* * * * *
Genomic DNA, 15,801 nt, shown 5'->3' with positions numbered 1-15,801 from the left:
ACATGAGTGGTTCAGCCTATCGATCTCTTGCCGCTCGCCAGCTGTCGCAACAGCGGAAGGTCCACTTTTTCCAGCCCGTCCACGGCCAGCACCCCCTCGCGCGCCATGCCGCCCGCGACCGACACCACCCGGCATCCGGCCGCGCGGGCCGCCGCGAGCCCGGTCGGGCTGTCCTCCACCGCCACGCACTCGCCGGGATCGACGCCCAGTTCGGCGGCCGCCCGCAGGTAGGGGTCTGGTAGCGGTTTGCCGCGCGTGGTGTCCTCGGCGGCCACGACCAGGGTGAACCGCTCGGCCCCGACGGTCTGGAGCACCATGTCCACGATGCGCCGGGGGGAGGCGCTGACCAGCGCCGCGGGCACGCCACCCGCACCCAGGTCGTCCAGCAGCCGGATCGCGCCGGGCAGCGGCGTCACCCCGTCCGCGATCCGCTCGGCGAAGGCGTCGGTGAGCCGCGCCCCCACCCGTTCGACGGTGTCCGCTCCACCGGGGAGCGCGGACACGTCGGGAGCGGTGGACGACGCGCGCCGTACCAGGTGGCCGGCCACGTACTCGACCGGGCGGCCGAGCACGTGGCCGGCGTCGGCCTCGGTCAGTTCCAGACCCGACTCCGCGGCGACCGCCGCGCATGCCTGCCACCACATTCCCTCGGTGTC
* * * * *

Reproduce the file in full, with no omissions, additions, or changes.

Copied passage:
Genomic DNA, 15,801 nt, shown 5'->3' with positions numbered 1-15,801 from the left:
ACATGAGTGGTTCAGCCTATCGATCTCTTGCCGCTCGCCAGCTGTCGCAACAGCGGAAGGTCCACTTTTTCCAGCCCGTCCACGGCCAGCACCCCCTCGCGCGCCATGCCGCCCGCGACCGACACCACCCGGCATCCGGCCGCGCGGGCCGCCGCGAGCCCGGTCGGGCTGTCCTCCACCGCCACGCACTCGCCGGGATCGACGCCCAGTTCGGCGGCCGCCCGCAGGTAGGGGTCTGGTAGCGGTTTGCCGCGCGTGGTGTCCTCGGCGGCCACGACCAGGGTGAACCGCTCGGCCCCGACGGTCTGGAGCACCATGTCCACGATGCGCCGGGGGGAGGCGCTGACCAGCGCCGCGGGCACGCCACCCGCACCCAGGTCGTCCAGCAGCCGGATCGCGCCGGGCAGCGGCGTCACCCCGTCCGCGATCCGCTCGGCGAAGGCGTCGGTGAGCCGCGCCCCCACCCGTTCGACGGTGTCCGCTCCACCGGGGAGCGCGGACACGTCGGGAGCGGTGGACGACGCGCGCCGTACCAGGTGGCCGGCCACGTACTCGACCGGGCGGCCGAGCACGTGGCCGGCGTCGGCCTCGGTCAGTTCCAGACCCGACTCCGCGGCGACCGCCGCGCATGCCTGCCACCACATTCCCTCGGTGTC